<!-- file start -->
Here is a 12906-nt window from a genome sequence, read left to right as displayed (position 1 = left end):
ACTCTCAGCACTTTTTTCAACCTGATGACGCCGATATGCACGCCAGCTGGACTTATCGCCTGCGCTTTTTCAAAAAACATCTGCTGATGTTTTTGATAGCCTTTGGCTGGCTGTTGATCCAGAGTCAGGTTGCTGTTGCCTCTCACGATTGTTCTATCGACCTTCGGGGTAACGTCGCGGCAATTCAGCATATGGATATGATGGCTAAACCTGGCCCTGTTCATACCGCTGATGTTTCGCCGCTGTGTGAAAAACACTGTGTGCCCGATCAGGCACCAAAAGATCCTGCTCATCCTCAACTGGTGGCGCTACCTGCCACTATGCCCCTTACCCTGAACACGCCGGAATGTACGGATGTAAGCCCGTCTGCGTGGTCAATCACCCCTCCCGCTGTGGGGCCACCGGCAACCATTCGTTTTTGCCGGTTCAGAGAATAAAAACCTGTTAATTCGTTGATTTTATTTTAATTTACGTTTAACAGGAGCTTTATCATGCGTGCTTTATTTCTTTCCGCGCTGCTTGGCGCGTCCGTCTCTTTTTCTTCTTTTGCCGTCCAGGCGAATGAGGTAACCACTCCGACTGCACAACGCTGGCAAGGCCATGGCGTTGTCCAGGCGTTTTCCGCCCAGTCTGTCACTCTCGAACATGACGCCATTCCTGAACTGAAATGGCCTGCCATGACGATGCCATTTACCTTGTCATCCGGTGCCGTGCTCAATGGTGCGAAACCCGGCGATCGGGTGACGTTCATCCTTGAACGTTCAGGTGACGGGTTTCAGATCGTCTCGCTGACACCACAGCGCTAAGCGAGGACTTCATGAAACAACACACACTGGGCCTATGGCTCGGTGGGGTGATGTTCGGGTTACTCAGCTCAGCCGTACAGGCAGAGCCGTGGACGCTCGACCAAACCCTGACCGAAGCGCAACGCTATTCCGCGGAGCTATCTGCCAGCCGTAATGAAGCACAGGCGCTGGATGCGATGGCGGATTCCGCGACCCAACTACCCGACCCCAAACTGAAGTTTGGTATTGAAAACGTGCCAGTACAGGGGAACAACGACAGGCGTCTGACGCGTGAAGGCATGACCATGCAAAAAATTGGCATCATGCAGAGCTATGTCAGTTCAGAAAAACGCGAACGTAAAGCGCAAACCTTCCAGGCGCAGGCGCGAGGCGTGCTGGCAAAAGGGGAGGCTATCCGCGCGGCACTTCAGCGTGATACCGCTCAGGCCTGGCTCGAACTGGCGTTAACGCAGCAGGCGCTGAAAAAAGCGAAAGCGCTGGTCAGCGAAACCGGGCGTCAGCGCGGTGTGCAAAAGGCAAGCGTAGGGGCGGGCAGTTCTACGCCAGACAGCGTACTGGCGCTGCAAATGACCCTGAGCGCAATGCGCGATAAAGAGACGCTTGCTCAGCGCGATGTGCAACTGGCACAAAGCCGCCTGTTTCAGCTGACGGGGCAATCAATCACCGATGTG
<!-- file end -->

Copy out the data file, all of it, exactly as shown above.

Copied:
Here is a 12906-nt window from a genome sequence, read left to right as displayed (position 1 = left end):
ACTCTCAGCACTTTTTTCAACCTGATGACGCCGATATGCACGCCAGCTGGACTTATCGCCTGCGCTTTTTCAAAAAACATCTGCTGATGTTTTTGATAGCCTTTGGCTGGCTGTTGATCCAGAGTCAGGTTGCTGTTGCCTCTCACGATTGTTCTATCGACCTTCGGGGTAACGTCGCGGCAATTCAGCATATGGATATGATGGCTAAACCTGGCCCTGTTCATACCGCTGATGTTTCGCCGCTGTGTGAAAAACACTGTGTGCCCGATCAGGCACCAAAAGATCCTGCTCATCCTCAACTGGTGGCGCTACCTGCCACTATGCCCCTTACCCTGAACACGCCGGAATGTACGGATGTAAGCCCGTCTGCGTGGTCAATCACCCCTCCCGCTGTGGGGCCACCGGCAACCATTCGTTTTTGCCGGTTCAGAGAATAAAAACCTGTTAATTCGTTGATTTTATTTTAATTTACGTTTAACAGGAGCTTTATCATGCGTGCTTTATTTCTTTCCGCGCTGCTTGGCGCGTCCGTCTCTTTTTCTTCTTTTGCCGTCCAGGCGAATGAGGTAACCACTCCGACTGCACAACGCTGGCAAGGCCATGGCGTTGTCCAGGCGTTTTCCGCCCAGTCTGTCACTCTCGAACATGACGCCATTCCTGAACTGAAATGGCCTGCCATGACGATGCCATTTACCTTGTCATCCGGTGCCGTGCTCAATGGTGCGAAACCCGGCGATCGGGTGACGTTCATCCTTGAACGTTCAGGTGACGGGTTTCAGATCGTCTCGCTGACACCACAGCGCTAAGCGAGGACTTCATGAAACAACACACACTGGGCCTATGGCTCGGTGGGGTGATGTTCGGGTTACTCAGCTCAGCCGTACAGGCAGAGCCGTGGACGCTCGACCAAACCCTGACCGAAGCGCAACGCTATTCCGCGGAGCTATCTGCCAGCCGTAATGAAGCACAGGCGCTGGATGCGATGGCGGATTCCGCGACCCAACTACCCGACCCCAAACTGAAGTTTGGTATTGAAAACGTGCCAGTACAGGGGAACAACGACAGGCGTCTGACGCGTGAAGGCATGACCATGCAAAAAATTGGCATCATGCAGAGCTATGTCAGTTCAGAAAAACGCGAACGTAAAGCGCAAACCTTCCAGGCGCAGGCGCGAGGCGTGCTGGCAAAAGGGGAGGCTATCCGCGCGGCACTTCAGCGTGATACCGCTCAGGCCTGGCTCGAACTGGCGTTAACGCAGCAGGCGCTGAAAAAAGCGAAAGCGCTGGTCAGCGAAACCGGGCGTCAGCGCGGTGTGCAAAAGGCAAGCGTAGGGGCGGGCAGTTCTACGCCAGACAGCGTACTGGCGCTGCAAATGACCCTGAGCGCAATGCGCGATAAAGAGACGCTTGCTCAGCGCGATGTGCAACTGGCACAAAGCCGCCTGTTTCAGCTGACGGGGCAATCAATCACCGATGTG